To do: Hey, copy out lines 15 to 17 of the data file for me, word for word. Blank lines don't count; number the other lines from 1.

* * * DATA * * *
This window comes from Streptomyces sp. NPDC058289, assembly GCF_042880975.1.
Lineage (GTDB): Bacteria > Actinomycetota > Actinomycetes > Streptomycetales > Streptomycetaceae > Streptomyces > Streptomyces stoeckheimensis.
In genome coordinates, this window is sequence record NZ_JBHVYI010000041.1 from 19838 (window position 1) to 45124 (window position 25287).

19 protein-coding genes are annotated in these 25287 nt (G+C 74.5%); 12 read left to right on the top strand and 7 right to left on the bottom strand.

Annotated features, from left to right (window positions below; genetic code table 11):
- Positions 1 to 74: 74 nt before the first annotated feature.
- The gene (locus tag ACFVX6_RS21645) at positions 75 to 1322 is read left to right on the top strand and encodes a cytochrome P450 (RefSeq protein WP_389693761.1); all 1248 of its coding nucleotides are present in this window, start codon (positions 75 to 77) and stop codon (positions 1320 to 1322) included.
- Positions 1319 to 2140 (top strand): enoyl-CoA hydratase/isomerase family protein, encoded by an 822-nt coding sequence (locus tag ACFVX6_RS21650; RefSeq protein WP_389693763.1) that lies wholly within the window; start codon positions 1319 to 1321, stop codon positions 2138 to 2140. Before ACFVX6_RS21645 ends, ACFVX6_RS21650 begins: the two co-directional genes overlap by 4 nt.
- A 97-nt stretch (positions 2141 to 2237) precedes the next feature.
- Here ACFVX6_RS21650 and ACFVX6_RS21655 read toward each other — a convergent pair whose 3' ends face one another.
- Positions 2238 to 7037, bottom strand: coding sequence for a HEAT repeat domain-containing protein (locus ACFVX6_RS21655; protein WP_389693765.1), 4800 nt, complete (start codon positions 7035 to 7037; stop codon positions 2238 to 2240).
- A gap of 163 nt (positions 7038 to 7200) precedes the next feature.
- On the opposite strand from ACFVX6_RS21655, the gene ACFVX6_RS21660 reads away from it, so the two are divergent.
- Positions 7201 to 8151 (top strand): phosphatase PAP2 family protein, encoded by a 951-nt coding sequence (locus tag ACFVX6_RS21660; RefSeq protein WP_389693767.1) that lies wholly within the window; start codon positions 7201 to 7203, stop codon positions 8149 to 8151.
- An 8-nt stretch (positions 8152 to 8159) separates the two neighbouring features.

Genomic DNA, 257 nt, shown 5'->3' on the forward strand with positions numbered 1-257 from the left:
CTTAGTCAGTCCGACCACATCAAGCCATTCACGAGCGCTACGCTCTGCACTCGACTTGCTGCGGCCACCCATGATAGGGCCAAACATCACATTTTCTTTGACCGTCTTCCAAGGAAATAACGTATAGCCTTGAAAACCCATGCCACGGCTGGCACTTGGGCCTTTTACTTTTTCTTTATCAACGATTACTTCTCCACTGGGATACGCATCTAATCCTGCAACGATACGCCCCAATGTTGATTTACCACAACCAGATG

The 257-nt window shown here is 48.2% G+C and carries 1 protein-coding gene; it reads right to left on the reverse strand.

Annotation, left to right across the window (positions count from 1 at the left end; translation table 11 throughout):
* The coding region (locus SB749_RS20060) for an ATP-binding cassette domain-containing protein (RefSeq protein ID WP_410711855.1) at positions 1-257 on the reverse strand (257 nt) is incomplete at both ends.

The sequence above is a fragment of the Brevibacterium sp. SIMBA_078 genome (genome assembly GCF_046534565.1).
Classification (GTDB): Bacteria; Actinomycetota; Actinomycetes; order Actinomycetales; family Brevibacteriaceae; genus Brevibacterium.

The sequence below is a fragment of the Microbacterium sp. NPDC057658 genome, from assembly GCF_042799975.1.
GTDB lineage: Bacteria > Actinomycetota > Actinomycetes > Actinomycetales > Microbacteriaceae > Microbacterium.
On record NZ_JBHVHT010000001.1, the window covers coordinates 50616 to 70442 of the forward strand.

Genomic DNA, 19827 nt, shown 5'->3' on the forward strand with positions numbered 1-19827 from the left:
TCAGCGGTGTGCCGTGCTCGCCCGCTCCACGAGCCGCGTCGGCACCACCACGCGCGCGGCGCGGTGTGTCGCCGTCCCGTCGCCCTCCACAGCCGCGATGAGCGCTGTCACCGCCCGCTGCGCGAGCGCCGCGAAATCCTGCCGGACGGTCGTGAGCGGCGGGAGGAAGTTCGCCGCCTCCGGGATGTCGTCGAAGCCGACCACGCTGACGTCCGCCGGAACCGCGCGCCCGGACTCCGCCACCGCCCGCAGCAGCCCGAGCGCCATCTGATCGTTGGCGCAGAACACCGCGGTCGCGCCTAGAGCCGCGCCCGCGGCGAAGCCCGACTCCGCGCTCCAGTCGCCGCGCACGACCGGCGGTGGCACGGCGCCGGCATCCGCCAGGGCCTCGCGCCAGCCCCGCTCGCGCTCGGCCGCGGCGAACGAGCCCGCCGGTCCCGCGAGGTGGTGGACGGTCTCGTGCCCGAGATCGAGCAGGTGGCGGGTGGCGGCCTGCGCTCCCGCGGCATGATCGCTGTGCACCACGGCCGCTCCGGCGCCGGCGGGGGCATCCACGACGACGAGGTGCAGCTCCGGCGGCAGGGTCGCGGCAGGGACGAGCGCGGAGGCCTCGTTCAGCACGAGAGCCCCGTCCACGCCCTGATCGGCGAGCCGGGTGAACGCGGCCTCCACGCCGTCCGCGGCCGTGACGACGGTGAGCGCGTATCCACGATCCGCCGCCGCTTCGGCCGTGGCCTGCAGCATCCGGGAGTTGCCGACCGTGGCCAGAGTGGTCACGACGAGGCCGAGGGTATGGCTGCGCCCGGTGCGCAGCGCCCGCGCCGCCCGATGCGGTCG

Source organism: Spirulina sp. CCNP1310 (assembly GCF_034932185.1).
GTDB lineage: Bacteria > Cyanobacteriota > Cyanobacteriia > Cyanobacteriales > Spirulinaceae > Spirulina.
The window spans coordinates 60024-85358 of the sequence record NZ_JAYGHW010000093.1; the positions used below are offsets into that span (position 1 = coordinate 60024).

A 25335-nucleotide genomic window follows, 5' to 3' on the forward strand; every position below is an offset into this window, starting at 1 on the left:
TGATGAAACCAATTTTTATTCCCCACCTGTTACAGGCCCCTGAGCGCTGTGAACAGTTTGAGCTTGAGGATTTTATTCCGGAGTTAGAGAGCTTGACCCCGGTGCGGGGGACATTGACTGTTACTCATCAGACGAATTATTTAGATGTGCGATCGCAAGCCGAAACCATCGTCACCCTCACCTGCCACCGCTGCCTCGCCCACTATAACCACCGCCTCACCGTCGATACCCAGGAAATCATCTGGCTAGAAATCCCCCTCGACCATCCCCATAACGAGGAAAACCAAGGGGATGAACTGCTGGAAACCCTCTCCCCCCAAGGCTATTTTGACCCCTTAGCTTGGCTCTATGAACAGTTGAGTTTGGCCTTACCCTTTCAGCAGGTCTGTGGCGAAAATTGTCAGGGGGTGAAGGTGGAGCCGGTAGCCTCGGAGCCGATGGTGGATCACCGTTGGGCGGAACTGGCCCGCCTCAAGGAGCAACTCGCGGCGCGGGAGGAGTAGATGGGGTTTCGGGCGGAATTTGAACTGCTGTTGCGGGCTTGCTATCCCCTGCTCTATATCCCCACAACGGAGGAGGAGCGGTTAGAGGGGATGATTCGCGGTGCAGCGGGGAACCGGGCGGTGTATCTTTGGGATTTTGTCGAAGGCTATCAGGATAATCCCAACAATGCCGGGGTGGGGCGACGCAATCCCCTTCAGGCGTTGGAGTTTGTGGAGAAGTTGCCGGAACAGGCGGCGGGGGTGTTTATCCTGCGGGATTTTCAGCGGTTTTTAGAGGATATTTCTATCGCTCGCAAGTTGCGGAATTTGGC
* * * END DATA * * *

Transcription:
- An 8-nt stretch (positions 8152 to 8159) separates the two neighbouring features.

Genomic DNA, 257 nt, shown 5'->3' on the forward strand with positions numbered 1-257 from the left:
CTTAGTCAGTCCGACCACATCAAGCCATTCACGAGCGCTACGCTCTGCACTCGACTTGCTGCGGCCACCCATGATAGGGCCAAACATCACATTTTCTTTGACCGTCTTCCAAGGAAATAACGTATAGCCTTGAAAACCCATGCCACGGCTGGCACTTGGGCCTTTTACTTTTTCTTTATCAACGATTACTTCTCCACTGGGATACGCATCTAATCCTGCAACGATACGCCCCAATGTTGATTTACCACAACCAGATG